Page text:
Khloe Kardashian, Kourtney Kardashian, Kim Kardashian, Kris Jenner and Kylie Jenner at the Cosmopolitan's 50th birthday celebration in West Hollywood, Calif., on Oct. 12, 2015.

Deciding which family members will receive your assets upon death is one of the main considerations in estate planning.

  • What happens to that adult child’s share named in the estate plan who predeceased their mother?
  • Is the predeceased child’s share divided between the surviving siblings?
  • Or, if the deceased sibling was an adult with a child of her own (the testator’s grandchild), is that part of the deceased mother’s estate given to her grandchildren or divided between the surviving siblings?

The easiest way to explain these different concepts, and why they could matter, is to use a real-life example from a well-known family: the Kardashians.  Below we outline what would happen under each survivorship option: “Per Stirpes,” “By Representation,” and “Per Capita.” 

Assume for this example that Kris Jenner left her entire estate to her six biological children: Kourtney Kardashian, Kim Kardashian, Khloe Kardashian, Rob Kardashian, Kendall Jenner, and Kylie Jenner — however, for this example, imagine that an unfortunate random freak accident occurred, causing Kourtney and Khloe, both who have children of their own, to pass away before their mother, Kris.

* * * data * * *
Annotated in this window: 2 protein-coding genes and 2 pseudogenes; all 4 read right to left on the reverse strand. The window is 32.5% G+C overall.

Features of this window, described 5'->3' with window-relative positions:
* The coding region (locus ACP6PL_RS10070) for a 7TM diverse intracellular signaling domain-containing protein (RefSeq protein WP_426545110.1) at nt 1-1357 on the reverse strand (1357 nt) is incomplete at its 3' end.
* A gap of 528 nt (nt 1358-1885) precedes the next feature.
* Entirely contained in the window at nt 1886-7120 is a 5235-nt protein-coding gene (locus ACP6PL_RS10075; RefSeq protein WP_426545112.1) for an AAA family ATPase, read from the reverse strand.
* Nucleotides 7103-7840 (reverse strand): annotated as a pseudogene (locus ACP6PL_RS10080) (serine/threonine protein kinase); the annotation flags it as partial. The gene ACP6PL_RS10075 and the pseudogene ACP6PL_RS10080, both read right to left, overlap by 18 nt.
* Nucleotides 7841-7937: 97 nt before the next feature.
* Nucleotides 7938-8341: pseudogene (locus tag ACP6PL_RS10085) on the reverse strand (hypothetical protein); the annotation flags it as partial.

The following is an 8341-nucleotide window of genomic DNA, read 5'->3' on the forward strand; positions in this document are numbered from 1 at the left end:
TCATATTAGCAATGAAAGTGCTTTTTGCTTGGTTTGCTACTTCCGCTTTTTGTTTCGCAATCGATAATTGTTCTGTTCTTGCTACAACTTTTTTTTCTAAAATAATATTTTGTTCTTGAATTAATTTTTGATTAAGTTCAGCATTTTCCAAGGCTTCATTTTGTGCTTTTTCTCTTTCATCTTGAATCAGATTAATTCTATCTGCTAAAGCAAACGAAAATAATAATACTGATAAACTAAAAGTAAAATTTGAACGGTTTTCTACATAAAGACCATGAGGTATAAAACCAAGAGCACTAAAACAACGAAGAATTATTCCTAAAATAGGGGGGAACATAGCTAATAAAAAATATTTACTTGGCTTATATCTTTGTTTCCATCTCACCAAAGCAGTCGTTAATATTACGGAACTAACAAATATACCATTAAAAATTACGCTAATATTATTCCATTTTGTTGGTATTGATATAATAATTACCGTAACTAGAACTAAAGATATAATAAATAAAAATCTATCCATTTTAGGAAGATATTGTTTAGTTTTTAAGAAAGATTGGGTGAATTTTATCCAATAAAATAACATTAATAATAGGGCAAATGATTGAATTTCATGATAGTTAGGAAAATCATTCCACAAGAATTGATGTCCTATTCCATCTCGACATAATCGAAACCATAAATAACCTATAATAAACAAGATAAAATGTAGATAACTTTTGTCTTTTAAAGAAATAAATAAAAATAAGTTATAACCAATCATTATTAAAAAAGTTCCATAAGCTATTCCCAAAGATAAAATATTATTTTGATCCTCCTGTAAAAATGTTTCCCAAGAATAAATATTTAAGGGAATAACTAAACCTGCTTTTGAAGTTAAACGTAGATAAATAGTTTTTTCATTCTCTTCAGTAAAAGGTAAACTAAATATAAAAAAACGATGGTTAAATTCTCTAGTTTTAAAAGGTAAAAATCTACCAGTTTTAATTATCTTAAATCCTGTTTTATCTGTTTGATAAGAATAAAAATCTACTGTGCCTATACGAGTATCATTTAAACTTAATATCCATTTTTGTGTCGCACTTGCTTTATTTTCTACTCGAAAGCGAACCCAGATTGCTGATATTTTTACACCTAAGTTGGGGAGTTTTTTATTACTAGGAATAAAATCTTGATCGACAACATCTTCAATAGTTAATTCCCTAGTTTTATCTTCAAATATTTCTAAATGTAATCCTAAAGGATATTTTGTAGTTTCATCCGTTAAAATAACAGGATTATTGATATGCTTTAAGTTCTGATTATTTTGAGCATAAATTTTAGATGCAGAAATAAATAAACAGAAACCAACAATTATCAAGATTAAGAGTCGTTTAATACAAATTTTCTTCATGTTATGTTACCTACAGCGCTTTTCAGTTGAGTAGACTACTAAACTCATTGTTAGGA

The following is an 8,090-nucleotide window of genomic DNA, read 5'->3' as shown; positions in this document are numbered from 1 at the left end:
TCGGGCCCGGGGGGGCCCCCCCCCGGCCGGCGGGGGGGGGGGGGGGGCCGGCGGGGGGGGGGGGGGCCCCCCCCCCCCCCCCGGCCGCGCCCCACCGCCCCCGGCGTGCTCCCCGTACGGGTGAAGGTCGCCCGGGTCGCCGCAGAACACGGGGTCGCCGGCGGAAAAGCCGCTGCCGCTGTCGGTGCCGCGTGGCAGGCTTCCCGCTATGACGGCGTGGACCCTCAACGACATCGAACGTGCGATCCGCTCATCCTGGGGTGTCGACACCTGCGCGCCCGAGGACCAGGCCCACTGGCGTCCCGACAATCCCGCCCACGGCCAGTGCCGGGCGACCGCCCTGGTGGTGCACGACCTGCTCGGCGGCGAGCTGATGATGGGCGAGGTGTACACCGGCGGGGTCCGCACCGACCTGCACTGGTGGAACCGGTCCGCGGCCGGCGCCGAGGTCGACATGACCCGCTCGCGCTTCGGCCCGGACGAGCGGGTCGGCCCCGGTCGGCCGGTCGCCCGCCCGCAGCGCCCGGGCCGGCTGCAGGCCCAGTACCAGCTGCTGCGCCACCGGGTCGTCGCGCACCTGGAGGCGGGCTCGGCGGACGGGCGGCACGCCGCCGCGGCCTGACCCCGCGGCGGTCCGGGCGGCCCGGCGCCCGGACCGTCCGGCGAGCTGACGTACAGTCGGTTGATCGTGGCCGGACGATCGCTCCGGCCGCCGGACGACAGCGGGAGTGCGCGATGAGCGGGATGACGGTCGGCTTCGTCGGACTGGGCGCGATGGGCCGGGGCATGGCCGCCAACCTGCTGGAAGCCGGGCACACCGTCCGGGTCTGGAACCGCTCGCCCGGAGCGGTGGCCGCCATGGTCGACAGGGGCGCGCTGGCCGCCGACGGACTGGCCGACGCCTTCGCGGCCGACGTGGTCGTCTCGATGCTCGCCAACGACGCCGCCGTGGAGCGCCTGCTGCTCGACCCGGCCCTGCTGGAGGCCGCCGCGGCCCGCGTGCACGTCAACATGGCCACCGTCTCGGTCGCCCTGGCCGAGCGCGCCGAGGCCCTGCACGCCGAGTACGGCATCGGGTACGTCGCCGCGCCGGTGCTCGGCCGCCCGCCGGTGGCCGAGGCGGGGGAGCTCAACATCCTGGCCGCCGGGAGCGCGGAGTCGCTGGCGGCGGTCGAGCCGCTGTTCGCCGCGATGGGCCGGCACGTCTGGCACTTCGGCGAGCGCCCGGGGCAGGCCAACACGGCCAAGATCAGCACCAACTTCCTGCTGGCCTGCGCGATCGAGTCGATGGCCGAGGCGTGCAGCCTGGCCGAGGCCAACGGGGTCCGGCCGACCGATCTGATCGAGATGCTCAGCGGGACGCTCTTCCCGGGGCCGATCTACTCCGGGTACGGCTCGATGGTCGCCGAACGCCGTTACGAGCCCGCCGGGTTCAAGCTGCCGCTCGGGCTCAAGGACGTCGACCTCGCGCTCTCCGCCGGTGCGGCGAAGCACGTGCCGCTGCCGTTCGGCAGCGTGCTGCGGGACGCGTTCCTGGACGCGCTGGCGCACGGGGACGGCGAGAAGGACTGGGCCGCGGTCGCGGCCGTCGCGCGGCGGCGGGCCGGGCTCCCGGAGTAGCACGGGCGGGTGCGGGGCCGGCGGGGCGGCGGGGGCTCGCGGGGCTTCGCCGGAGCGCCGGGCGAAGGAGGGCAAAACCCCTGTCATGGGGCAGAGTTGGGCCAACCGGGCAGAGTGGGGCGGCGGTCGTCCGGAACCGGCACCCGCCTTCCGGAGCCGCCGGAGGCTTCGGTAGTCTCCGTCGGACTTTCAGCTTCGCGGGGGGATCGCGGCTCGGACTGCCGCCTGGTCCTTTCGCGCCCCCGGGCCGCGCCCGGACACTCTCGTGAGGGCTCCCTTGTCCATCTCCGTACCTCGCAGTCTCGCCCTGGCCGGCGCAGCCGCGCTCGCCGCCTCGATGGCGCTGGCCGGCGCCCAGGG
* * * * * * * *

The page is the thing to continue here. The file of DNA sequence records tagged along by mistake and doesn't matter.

By Representation

For an estate that is distributed to beneficiaries using the By Representation survivorship option, if an adult child (or multiple children) named in a will or a trust has already passed away (“a predeceased beneficiary”), their shares are divided equally between all their children even if one or more die first. In this way each child is “represented” in the estate even if they pass away because the inheritance is distributed to the next generation equally – usually to the testator’s grandchildren (i.e. a deceased adult child’s children).

So, in this example, there are a few “ifs” that we need to assume. If Kris’ will or trust left her estate to her children By Representation, and if Kourtney and Khloe (both moms themselves) predeceased Kris (a grandmother), Kris’ estate would be distributed as follows: